Durango City Council candidates outlined their views on development fees, infrastructure and homelessness, and addressed some nontraditional questions at a forum Wednesday hosted by the Durango Chamber of Commerce.
Tom Eskew, Dave McHenry, Chris Bettin, Melissa Youssef and incumbent Councilor Dean Brookie are competing for three seats in the April 4 election. Mail-in ballots will go out March 18.
Most of the candidates agreed the council should address Durango’s problems, such as housing and visible panhandling, but differed on strategy.
Brookie, Bettin and Youssef said they would support a real estate transaction fee that would go into a fund to support affordable housing.
Bettin said the city could consider nominal fees or percentages, but the council would have to be cautious about implementing them.
McHenry and Eskew did not support such fees.
“I think those actually distort the market,” Eskew said.
When asked what fees paid by developers to pay for infrastructure they might reduce or eliminate, four candidates – McHenry, Bettin, Youssef and Brookie – said the city might consider increasing fees to support transit, storm drainage improvements and other projects.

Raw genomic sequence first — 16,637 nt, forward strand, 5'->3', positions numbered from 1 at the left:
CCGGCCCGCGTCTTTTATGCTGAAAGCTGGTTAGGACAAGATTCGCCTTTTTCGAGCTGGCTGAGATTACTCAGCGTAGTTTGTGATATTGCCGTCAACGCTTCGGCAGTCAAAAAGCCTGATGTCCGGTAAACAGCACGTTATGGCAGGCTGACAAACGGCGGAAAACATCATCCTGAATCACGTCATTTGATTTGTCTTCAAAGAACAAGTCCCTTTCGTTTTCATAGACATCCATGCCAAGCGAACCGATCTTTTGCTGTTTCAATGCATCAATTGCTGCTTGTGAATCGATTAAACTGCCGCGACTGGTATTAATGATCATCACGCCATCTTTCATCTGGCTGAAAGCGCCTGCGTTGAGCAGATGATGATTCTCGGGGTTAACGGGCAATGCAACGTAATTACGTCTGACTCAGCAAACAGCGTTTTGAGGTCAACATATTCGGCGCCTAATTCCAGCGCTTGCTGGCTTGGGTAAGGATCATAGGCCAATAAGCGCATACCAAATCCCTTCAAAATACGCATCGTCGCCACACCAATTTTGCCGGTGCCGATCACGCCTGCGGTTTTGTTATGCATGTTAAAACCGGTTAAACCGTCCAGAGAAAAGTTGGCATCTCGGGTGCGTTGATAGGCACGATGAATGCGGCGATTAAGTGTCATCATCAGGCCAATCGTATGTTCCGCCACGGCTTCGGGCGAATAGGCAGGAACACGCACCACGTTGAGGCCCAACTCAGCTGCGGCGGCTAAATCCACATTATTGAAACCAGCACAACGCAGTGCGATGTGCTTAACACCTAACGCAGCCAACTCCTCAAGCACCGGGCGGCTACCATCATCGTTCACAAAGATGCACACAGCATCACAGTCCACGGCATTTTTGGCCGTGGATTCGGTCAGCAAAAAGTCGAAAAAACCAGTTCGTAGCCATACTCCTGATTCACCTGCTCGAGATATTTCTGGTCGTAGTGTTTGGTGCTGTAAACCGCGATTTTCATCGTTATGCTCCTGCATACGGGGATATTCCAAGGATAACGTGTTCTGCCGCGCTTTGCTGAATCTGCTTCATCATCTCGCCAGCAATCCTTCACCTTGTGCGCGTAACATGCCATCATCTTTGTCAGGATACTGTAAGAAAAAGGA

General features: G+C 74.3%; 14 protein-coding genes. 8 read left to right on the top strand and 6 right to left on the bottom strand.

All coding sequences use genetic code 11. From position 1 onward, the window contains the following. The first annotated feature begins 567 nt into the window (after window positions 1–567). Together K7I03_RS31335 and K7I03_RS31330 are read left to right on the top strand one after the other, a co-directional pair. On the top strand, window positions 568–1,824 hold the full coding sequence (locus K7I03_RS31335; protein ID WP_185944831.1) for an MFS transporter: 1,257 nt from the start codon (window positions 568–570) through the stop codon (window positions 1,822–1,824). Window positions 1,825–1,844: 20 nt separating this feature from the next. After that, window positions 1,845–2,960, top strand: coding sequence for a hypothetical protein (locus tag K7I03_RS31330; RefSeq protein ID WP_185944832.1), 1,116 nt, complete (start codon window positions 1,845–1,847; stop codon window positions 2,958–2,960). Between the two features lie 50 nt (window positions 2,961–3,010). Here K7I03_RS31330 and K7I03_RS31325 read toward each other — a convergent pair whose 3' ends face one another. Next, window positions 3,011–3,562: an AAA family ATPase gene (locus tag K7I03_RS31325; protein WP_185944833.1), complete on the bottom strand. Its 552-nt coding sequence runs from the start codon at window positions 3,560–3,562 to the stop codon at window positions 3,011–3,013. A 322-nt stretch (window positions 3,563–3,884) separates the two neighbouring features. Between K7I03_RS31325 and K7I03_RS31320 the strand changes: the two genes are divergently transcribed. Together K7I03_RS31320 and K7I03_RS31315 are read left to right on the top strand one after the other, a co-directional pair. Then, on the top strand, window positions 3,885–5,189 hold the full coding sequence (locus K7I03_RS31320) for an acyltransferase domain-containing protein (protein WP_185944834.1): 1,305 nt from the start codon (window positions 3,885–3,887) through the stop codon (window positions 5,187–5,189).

Brookie said the city also must propose creative solutions.
“It’s not fair to impose it all on developers,” he said.
Eskew stood apart, saying he would consider reducing or eliminating road impact fees.
To solve the housing shortage, the candidates presented a slew of tactics.
Brookie proposed deed-restricted affordable housing to ensure that, once created, it could not be sold for another purpose.
Allowing tiny house development and allowing large employers to provide housing could help, McHenry said.
Bettin would allow more secondary units and higher density in town, and supports the development of multi-family projects such as the Lumien Apartments on 32nd Street, which are set aside for low-income families.
Youssef said she would encourage growth in Three Springs, which can accommodate 2,000 homes, and supports greater infill in town.
Eskew said the council should let the market drive housing and that he would oppose deed restrictions.
On panhandling downtown, candidates’ focuses shifted from police presence, which was a main emphasis during the last debate, to finding other solutions.
In addition to supporting the Business Improvement District’s efforts to encourage donations to charity and not to panhandlers and its ambassador program, Youssef proposed requiring panhandlers to get a license so the city would know who they are.
The city could also potentially use the licensing to keep panhandlers away from schools and ATMs, she said.
McHenry would like to see more lighting and rules preventing people from obstructing the sidewalk.
Jack Llewellyn, executive director of the Durango Chamber of Commerce, asked the candidates a series of nontraditional questions that did not require the candidates to explain themselves.
When asked to choose between giving more money to code enforcement or organic parks, all but Eskew picked code enforcement.
When required to give a thumbs up or down to electric bikes on the Animas River Trail, all but McHenry gave them the go-ahead.
Llewellyn also asked all the candidates to give the city a letter grade. Brookie gave it an A, while all the others gave it varying levels of a B.